LCRA and City of Brady representatives present a $19,996 grant to the Brady Volunteer Fire Department for new personal protective equipment. The grant is part of LCRA’s Community Development Partnership Program. Pictured, from left to right, are: Brian Meroney, Brady VFD fire/EMS chief; Kim Lenoir, Brady city manager; Anthony “Tony” Groves, Brady mayor; Martha Leigh Whitten, LCRA Board member; Lynn White, Brady VFD secretary; Jeffrey Sutton, Brady City Council member; Cassidy Murray, Brady VFD director; Virgil Webb, Brady VFD lieutenant; and J.T. Owens, Brady VFD assistant chief.
The Brady Volunteer Fire Department soon will replace aging firefighting equipment with the latest in fire protection gear, thanks to a $19,996 community development grant from the Lower Colorado River Authority and the City of Brady.
The Community Development Partnership Program grant, along with nearly $5,000 in matching funds, will allow the department to purchase nine sets of structure fire gear, and extra boots and helmets.
Product technology and performance requirements for personal protective equipment evolve over time. To ensure firefighters’ safety, National Fire Protection Association standards mandate that certain equipment is retired after 10 years of use. As the Brady fire department’s gear edges toward that deadline, firefighters knew they needed to replace it for their own safety.
“The grant elevates our ability to serve,” said Brian Meroney, Brady fire/EMS chief. “Once our bunker gear reaches the 10-year mark, that’s it. Time’s up. We have to pull it out of rotation. Now we can go into a fire with the added assurance that our firefighters are outfitted in the latest protective gear.”
The Brady Volunteer Fire Department serves McCulloch County, which includes about 1,100 square miles.
The community grant is one of a number of grants recently awarded through LCRA’s Community Development Partnership Program. The program provides economic development and community assistance grants to cities, counties, volunteer fire departments, regional development councils and other nonprofit organizations in LCRA’s wholesale electric and water service areas. The program is part of LCRA’s effort to give back to the communities it serves. The City of Brady is one of LCRA’s wholesale electric customers and a partner in the grant program.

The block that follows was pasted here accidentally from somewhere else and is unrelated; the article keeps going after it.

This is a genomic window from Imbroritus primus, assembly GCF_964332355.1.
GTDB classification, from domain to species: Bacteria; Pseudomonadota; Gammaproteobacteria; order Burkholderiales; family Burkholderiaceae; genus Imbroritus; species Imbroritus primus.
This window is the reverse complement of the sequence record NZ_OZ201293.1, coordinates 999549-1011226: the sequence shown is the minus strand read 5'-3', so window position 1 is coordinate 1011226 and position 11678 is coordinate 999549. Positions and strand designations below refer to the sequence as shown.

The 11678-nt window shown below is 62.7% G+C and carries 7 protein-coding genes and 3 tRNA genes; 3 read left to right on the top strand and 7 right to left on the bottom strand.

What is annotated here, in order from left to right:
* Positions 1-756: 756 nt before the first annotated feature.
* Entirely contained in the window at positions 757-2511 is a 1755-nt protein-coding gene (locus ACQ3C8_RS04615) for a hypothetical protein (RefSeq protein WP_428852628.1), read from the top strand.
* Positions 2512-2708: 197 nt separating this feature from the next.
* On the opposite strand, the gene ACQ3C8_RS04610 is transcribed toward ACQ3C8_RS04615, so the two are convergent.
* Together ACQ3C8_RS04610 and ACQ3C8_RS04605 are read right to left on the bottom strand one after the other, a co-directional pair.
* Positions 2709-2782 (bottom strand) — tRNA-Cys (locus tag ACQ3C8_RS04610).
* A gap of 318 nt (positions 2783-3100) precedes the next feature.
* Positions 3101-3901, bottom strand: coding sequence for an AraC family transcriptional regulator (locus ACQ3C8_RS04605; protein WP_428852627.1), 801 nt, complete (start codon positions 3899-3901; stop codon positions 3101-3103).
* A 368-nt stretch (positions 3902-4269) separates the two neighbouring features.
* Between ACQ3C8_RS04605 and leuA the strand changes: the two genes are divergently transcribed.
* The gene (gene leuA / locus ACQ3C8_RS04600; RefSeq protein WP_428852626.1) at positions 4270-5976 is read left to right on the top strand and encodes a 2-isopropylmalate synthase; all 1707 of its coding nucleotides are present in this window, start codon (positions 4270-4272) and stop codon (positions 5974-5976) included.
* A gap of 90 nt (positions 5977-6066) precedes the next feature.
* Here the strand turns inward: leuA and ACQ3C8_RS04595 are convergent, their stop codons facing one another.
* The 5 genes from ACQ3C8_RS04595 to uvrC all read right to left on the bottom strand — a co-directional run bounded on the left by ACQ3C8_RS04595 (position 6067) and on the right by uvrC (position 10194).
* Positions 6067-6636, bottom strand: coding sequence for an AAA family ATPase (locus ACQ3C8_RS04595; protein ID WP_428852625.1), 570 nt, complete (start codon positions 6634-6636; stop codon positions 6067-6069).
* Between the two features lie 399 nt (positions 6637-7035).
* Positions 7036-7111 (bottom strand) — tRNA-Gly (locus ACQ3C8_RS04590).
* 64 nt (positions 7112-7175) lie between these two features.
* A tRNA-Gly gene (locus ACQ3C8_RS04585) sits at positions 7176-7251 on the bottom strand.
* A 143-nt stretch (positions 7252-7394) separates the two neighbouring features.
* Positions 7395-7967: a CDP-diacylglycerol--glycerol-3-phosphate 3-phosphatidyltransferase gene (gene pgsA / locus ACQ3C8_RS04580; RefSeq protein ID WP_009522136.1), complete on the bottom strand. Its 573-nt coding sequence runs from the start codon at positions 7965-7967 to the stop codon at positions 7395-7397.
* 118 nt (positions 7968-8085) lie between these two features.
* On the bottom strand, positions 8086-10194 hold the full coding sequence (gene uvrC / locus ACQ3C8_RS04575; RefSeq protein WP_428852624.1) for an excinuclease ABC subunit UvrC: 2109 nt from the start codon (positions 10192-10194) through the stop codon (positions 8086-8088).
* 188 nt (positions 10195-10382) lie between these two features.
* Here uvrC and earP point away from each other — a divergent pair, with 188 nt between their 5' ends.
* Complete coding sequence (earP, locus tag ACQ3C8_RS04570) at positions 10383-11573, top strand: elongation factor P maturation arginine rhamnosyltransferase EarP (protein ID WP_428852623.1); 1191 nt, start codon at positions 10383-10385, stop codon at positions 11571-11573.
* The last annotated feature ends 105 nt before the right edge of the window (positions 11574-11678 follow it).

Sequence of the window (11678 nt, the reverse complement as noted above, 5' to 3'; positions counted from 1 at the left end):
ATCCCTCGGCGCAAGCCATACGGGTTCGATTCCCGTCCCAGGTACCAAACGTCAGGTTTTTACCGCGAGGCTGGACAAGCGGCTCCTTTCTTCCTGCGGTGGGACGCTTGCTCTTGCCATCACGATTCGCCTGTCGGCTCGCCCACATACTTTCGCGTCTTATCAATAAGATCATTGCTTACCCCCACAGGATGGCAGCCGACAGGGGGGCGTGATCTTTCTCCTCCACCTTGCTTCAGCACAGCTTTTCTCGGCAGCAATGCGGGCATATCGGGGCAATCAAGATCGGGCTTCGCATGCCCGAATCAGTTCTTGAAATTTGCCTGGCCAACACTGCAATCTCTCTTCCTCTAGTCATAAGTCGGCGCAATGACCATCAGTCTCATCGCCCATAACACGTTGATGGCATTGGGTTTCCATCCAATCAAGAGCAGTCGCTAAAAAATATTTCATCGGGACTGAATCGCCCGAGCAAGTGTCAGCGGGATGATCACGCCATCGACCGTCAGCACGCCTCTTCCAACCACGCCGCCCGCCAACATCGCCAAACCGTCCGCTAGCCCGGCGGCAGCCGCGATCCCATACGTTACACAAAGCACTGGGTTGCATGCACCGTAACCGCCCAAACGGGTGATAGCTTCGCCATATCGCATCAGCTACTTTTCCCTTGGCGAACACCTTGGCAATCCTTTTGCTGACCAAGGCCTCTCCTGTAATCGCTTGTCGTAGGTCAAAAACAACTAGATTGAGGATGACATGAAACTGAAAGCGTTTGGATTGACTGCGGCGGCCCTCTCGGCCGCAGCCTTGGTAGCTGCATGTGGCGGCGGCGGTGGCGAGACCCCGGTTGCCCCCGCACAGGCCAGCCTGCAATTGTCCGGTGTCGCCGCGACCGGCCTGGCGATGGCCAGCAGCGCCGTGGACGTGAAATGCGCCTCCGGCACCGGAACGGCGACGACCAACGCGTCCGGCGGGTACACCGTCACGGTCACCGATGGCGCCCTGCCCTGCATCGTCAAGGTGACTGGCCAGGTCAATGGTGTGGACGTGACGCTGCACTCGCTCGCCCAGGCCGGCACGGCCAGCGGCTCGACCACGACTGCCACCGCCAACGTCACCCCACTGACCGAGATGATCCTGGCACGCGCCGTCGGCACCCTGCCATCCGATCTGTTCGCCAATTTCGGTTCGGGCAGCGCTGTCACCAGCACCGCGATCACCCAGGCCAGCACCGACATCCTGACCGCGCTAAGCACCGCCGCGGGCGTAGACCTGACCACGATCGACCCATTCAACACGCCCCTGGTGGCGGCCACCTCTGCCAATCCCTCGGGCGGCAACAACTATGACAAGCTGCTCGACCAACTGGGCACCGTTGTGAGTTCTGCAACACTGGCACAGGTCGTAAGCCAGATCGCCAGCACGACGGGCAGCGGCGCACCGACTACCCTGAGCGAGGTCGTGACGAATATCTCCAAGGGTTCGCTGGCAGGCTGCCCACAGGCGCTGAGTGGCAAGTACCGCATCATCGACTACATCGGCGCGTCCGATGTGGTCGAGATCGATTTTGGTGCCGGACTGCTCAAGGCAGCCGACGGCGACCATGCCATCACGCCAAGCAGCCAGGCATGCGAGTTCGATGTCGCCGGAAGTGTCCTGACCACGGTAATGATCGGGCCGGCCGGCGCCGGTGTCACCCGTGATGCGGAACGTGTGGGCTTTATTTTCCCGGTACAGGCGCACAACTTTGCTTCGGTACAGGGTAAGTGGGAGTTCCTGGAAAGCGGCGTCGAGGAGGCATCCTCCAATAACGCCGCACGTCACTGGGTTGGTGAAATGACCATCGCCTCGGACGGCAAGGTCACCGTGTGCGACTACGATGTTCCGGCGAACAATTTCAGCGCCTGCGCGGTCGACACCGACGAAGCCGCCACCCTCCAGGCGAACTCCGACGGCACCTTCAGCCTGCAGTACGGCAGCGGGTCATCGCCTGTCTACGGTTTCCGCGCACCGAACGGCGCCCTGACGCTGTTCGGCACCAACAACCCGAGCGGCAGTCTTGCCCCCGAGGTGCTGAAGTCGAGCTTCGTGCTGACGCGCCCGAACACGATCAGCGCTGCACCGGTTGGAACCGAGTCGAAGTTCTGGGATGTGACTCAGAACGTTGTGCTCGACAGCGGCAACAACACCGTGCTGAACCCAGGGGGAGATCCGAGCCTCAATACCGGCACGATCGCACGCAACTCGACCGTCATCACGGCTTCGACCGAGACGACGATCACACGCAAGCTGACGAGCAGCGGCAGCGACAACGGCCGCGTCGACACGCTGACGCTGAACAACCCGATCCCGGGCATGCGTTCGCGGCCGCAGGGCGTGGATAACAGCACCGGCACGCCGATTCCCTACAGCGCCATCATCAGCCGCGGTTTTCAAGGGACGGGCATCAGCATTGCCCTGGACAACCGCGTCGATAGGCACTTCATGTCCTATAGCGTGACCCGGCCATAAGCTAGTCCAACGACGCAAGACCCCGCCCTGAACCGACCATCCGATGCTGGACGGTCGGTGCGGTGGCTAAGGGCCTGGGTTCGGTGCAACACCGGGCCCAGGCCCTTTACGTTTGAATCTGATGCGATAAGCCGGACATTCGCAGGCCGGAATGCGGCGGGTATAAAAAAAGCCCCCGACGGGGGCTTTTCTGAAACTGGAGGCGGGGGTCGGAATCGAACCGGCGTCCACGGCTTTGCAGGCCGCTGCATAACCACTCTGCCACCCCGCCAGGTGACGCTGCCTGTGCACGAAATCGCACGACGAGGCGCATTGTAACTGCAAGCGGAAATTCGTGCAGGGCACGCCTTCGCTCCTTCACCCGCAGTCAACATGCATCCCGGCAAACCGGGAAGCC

Applications for the next round of grants will be accepted July 1-July 31. More information is available at lcra.org/cdpp.
The Lower Colorado River Authority serves customers and communities throughout Texas by managing the lower Colorado River; generating and transmitting electric power; providing a clean, reliable water supply; and offering access to nature at more than 40 parks, recreation areas and river access sites along the Texas Colorado River, from the Hill Country to the Gulf Coast. LCRA and its employees are committed to enhancing the lives of Texans through water stewardship, energy and community services. LCRA was created by the Texas Legislature in 1934. For more information, visit lcra.org.
Source: LCRA Business News